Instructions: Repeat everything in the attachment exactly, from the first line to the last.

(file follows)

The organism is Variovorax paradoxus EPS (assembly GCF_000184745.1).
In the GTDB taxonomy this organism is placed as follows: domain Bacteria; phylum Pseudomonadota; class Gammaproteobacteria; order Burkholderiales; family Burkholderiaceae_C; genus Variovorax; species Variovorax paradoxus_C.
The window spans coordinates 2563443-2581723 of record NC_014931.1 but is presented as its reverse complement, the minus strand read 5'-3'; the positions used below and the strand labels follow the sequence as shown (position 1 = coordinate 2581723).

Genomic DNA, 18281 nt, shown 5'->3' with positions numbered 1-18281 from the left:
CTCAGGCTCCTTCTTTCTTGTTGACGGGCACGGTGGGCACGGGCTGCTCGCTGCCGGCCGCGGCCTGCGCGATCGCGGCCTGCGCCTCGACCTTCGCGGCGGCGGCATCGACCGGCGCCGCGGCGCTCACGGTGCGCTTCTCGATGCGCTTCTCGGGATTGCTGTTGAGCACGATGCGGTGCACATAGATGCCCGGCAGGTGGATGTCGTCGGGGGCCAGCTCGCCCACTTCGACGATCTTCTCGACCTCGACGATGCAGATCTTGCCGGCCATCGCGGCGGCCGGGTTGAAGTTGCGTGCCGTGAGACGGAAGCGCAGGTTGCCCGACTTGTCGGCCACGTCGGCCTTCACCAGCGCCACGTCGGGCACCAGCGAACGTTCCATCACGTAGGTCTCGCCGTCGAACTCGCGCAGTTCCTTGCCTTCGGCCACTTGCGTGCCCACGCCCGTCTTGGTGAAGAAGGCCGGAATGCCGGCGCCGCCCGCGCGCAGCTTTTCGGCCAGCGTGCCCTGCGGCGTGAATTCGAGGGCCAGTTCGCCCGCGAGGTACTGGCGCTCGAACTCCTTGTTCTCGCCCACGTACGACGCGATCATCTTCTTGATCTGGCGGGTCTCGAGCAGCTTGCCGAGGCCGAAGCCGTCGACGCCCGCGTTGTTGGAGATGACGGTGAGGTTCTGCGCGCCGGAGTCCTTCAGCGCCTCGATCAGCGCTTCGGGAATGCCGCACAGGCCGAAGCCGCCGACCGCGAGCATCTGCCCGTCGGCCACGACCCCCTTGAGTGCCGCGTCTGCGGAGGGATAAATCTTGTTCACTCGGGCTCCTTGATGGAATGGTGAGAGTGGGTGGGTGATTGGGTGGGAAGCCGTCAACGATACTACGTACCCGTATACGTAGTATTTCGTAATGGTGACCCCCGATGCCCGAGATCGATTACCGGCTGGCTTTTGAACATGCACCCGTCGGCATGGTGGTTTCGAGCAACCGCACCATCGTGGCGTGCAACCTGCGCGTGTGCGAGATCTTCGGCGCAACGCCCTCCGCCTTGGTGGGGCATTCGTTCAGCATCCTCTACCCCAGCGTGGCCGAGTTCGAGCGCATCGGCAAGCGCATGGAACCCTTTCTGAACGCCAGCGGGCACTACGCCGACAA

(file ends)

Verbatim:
The organism is Variovorax paradoxus EPS (assembly GCF_000184745.1).
In the GTDB taxonomy this organism is placed as follows: domain Bacteria; phylum Pseudomonadota; class Gammaproteobacteria; order Burkholderiales; family Burkholderiaceae_C; genus Variovorax; species Variovorax paradoxus_C.
The window spans coordinates 2563443-2581723 of record NC_014931.1 but is presented as its reverse complement, the minus strand read 5'-3'; the positions used below and the strand labels follow the sequence as shown (position 1 = coordinate 2581723).

Genomic DNA, 18281 nt, shown 5'->3' with positions numbered 1-18281 from the left:
CTCAGGCTCCTTCTTTCTTGTTGACGGGCACGGTGGGCACGGGCTGCTCGCTGCCGGCCGCGGCCTGCGCGATCGCGGCCTGCGCCTCGACCTTCGCGGCGGCGGCATCGACCGGCGCCGCGGCGCTCACGGTGCGCTTCTCGATGCGCTTCTCGGGATTGCTGTTGAGCACGATGCGGTGCACATAGATGCCCGGCAGGTGGATGTCGTCGGGGGCCAGCTCGCCCACTTCGACGATCTTCTCGACCTCGACGATGCAGATCTTGCCGGCCATCGCGGCGGCCGGGTTGAAGTTGCGTGCCGTGAGACGGAAGCGCAGGTTGCCCGACTTGTCGGCCACGTCGGCCTTCACCAGCGCCACGTCGGGCACCAGCGAACGTTCCATCACGTAGGTCTCGCCGTCGAACTCGCGCAGTTCCTTGCCTTCGGCCACTTGCGTGCCCACGCCCGTCTTGGTGAAGAAGGCCGGAATGCCGGCGCCGCCCGCGCGCAGCTTTTCGGCCAGCGTGCCCTGCGGCGTGAATTCGAGGGCCAGTTCGCCCGCGAGGTACTGGCGCTCGAACTCCTTGTTCTCGCCCACGTACGACGCGATCATCTTCTTGATCTGGCGGGTCTCGAGCAGCTTGCCGAGGCCGAAGCCGTCGACGCCCGCGTTGTTGGAGATGACGGTGAGGTTCTGCGCGCCGGAGTCCTTCAGCGCCTCGATCAGCGCTTCGGGAATGCCGCACAGGCCGAAGCCGCCGACCGCGAGCATCTGCCCGTCGGCCACGACCCCCTTGAGTGCCGCGTCTGCGGAGGGATAAATCTTGTTCACTCGGGCTCCTTGATGGAATGGTGAGAGTGGGTGGGTGATTGGGTGGGAAGCCGTCAACGATACTACGTACCCGTATACGTAGTATTTCGTAATGGTGACCCCCGATGCCCGAGATCGATTACCGGCTGGCTTTTGAACATGCACCCGTCGGCATGGTGGTTTCGAGCAACCGCACCATCGTGGCGTGCAACCTGCGCGTGTGCGAGATCTTCGGCGCAACGCCCTCCGCCTTGGTGGGGCATTCGTTCAGCATCCTCTACCCCAGCGTGGCCGAGTTCGAGCGCATCGGCAAGCGCATGGAACCCTTTCTGAACGCCAGCGGGCACTACGCCGACAA